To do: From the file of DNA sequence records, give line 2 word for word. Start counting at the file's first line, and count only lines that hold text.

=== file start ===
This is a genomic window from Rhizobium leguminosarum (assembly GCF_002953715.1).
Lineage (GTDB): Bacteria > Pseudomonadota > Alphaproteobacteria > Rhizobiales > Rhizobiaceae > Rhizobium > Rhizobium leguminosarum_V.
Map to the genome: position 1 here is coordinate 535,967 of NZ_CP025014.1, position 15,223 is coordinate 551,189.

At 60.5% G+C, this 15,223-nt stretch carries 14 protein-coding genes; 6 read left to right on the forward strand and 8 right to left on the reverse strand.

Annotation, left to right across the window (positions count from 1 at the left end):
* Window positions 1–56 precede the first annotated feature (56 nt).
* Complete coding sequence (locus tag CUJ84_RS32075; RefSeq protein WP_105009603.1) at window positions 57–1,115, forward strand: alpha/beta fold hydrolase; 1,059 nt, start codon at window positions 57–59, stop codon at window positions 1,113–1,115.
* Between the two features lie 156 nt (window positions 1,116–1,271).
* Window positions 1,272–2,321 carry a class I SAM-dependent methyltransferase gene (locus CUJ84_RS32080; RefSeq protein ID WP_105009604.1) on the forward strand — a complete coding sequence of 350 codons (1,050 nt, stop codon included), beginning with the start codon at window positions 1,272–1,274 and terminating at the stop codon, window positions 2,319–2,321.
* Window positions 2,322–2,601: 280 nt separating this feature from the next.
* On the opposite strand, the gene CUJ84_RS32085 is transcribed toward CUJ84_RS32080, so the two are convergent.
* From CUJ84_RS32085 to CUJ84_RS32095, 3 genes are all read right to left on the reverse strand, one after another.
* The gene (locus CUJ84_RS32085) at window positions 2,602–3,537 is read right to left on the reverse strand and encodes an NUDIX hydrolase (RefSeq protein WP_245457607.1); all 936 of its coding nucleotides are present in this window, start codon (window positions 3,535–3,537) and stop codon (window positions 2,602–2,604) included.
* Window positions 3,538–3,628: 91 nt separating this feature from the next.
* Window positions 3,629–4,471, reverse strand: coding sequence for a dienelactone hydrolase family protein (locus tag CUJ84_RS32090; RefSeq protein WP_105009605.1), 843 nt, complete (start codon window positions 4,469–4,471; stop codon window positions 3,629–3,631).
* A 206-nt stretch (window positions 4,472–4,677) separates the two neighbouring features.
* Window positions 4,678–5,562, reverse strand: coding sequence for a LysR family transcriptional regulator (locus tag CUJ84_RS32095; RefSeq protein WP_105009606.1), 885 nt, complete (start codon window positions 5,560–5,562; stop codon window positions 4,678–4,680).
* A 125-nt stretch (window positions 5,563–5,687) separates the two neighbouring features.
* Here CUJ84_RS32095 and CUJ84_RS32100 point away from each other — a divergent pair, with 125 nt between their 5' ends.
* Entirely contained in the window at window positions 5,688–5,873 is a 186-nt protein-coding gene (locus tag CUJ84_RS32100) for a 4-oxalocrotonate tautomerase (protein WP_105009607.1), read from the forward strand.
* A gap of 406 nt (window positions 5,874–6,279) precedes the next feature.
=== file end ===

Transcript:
Lineage (GTDB): Bacteria > Pseudomonadota > Alphaproteobacteria > Rhizobiales > Rhizobiaceae > Rhizobium > Rhizobium leguminosarum_V.